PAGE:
Update: At the May 25, 2021 meeting of the United States Senate Committee on Health, Education, Labor and Pensions (HELP), Senator Tim Kaine thanked ACEP for its support of S. 610, the Dr. Lorna Breen Health Care Provider Protection Act. This important legislation would begin to address the growing mental health crisis among health care workers, and ACEP is proud to support it.
Please contact your legislators in the U.S. Senate and House of Representatives to urge their support and co-sponsorship of the “Dr. Lorna Breen Health Care Provider Protection Act” (S. 610/H.R. 1667).
ACEP strongly supports S. 4349, the Dr. Lorna Breen Health Care Provider Protection Act, which was introduced in the Senate on Wednesday, July 29 (press release).
Named for the EM physician who was tragically lost to suicide in April, S. 4349 would create behavioral health and well-being training programs and a national campaign to encourage health care professionals to seek support and treatment. The Dr. Lorna Breen Health Care Provider Protection Act would also initiate a federal study into health care professional mental health and burnout and provide grants to establish and expand mental health support services to those providing care to COVID-19 patients.
Physician mental health is a major priority for ACEP, which has been working with the Dr. Lorna Breen Heroes’ Foundation to champion the issue at the federal level. ACEP worked with Sens. Tim Kaine (D-VA) and Jack Reed (D-RI) on this legislation, and we secured the inclusion of some important provisions, including that the HHS study specifically examine concerns related to licensing and credentialing as a barrier to physicians seeking/accessing mental/behavioral health treatment.
This bill is the latest step in our efforts to break down barriers that prevent EM physicians from seeking emotional support and care. In June 2020, ACEP and more than 40 leading medical associations, academics and psychiatry experts set forth recommendations to remove existing barriers to seeking treatment—including the fear of reprisal—while encouraging professional and peer support.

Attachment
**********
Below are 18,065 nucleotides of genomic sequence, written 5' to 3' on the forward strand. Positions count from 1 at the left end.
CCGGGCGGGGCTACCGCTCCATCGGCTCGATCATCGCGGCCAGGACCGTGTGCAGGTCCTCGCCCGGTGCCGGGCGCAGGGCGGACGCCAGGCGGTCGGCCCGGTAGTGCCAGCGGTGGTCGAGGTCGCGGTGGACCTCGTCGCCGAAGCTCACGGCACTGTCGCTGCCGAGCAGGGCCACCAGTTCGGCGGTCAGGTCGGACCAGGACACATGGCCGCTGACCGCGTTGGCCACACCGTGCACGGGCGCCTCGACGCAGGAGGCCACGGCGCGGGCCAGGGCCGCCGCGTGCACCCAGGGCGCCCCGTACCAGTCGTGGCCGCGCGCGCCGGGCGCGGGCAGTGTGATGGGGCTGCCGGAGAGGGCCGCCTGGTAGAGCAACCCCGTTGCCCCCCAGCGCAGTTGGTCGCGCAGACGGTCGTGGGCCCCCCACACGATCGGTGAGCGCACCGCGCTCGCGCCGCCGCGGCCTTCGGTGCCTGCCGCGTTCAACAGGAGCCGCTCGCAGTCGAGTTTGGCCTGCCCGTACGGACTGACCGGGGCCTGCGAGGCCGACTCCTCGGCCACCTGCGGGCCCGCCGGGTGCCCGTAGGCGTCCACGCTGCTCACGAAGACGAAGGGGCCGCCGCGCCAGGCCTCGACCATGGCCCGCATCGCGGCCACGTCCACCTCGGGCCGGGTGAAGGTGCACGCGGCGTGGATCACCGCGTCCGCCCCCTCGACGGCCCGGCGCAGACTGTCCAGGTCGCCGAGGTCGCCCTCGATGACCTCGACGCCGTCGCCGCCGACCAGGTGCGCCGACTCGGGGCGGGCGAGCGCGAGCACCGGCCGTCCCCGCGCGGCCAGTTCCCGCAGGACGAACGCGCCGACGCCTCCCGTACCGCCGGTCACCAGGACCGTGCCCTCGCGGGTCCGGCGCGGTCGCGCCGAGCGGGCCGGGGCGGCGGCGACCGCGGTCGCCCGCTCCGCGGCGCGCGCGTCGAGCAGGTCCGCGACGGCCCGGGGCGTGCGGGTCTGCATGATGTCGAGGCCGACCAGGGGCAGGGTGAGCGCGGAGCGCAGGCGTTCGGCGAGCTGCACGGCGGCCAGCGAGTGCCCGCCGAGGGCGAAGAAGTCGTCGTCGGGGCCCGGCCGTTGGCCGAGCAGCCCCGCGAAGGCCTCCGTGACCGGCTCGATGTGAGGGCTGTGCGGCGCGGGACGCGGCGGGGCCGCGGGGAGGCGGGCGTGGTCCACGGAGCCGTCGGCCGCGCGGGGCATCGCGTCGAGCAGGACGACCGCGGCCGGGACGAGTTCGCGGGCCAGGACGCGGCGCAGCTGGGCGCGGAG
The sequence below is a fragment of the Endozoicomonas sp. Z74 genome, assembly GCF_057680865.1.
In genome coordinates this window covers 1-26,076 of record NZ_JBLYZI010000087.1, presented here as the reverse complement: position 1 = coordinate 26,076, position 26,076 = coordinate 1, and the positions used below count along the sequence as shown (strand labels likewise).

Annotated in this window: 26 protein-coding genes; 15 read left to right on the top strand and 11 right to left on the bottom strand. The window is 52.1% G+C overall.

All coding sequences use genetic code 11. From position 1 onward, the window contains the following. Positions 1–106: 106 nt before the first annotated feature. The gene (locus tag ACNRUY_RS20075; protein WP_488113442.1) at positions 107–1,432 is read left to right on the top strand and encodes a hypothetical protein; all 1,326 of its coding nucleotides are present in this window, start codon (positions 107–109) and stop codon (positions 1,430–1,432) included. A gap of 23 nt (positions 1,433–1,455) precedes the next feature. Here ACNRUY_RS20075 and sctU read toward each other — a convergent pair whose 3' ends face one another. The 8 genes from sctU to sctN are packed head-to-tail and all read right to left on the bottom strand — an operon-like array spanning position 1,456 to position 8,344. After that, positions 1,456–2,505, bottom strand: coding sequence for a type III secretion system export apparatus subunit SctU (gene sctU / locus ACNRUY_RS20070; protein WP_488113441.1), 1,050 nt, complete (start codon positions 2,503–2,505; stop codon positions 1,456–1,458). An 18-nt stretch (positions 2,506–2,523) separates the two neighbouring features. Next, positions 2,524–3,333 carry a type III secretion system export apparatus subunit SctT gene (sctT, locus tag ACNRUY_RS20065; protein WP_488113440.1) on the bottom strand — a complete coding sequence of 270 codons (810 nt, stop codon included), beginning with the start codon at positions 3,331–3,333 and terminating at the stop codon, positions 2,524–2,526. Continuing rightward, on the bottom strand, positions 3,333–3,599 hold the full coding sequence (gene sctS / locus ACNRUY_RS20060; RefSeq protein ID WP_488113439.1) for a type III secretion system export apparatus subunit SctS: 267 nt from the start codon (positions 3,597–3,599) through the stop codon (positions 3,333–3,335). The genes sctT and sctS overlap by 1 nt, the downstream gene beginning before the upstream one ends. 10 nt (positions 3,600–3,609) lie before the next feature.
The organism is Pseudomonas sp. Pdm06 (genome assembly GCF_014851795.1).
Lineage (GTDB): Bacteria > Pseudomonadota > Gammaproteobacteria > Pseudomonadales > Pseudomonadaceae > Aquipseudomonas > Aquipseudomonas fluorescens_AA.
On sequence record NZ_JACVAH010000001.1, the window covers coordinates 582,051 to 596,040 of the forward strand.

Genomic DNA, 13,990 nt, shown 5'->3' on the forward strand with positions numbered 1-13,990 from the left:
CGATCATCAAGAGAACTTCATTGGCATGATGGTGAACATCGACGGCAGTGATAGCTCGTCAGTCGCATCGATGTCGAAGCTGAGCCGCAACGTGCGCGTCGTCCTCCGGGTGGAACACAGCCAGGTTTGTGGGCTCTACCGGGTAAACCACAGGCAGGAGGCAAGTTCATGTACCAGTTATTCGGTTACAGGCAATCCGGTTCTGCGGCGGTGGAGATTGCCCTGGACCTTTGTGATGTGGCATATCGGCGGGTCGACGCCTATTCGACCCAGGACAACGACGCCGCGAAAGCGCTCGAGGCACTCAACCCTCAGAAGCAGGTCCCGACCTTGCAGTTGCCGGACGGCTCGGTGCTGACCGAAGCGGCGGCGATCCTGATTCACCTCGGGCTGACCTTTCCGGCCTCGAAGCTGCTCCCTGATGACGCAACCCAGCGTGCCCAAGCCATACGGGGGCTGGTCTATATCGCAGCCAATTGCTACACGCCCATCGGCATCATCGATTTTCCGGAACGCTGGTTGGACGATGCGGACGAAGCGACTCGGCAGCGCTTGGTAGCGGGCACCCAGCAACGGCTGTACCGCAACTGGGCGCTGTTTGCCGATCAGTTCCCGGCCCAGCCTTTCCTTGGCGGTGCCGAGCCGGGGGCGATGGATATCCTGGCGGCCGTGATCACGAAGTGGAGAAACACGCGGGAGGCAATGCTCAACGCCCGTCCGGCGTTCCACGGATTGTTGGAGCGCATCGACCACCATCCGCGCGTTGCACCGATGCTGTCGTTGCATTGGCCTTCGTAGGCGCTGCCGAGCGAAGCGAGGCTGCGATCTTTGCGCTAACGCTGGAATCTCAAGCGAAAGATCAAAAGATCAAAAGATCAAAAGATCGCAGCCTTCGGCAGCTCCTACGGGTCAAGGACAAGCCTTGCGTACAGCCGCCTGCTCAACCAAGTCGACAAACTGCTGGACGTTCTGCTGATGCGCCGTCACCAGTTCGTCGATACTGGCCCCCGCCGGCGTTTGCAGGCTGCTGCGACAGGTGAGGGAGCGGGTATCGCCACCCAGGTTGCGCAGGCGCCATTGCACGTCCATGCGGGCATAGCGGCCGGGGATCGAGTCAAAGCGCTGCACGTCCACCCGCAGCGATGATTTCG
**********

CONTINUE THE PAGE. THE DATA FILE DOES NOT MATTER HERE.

In addition to S. 4249, ACEP also supports the following proposed bills addressing physician mental health concerns:
- H.R. 7255: The Coronavirus Health Care Worker Wellness Act would establish a grant program to ensure emergency physicians and other frontline health care providers have access to the mental health resources they need during the COVID-19 pandemic. ACEP helped inform and develop this legislation and strongly supports its inclusion in upcoming COVID-19 legislation.
- H.R. 1646: The Helping Emergency Responders Overcome (HERO) Act of 2019 would create a data system at CDC to capture public safety officer suicide incidences and study successful interventions, authorize grants for peer support behavioral health and wellness programs within fire departments and EMS agencies, and develop best practices for addressing PTSD. At ACEP’s request, Dr. Mike Burgess (R-TX) successfully offered an amendment to the bill that establishes a grant program to provide behavioral health and wellness programs for health care providers.
- H.R. 2519: Improving Mental Health Access from the Emergency Department Act of 2019 would establish grants to support the provision of community follow-up services for individuals who present at the emergency department with an acute psychiatric emergency.
- H.R. 4861: The Effective Suicide Screening and Assessment in the Emergency Department Act would create grants to help improve the identification, assessment, and treatment of patients in the ED who are at-risk of suicide.
- H.R. 5619: The Suicide Prevention Act would institute grants to hospital EDs for programs to prevent self-harm and suicide attempts among patients after discharge.
In addition to our advocacy efforts, ACEP recently launched the Physician Wellness Hub, designed to make it easier for EM physicians to find the right support during these very trying times. The Wellness Hub offers options for seeking peer support and a variety of professional crisis counseling options. It houses a growing library of resources organized by source of stress (financial, legal, clinical, family, etc.) and mental health concerns (PTSD, suicide, burnout and more).
Though physician mental health concerns are exacerbated by the uniquely stressful atmosphere surrounding COVID-19, emergency physicians know this is not a new problem. The EM profession is an incredibly important but also very difficult job that can take a physical and emotional toll. This December 2019 ACEP Now article provides prior history of ACEP’s ongoing wellness efforts, including the introduction of the Member Wellness & Assistance Program as a new benefit for ACEP members.
We are encouraged by the bipartisan leaders in the House and Senate who are prioritizing efforts to designate critical mental health resources for emergency physicians and other health care providers. ACEP members are encouraged to take a few minutes to contact your legislators to urge them to support S. 4349 and H.R. 7255.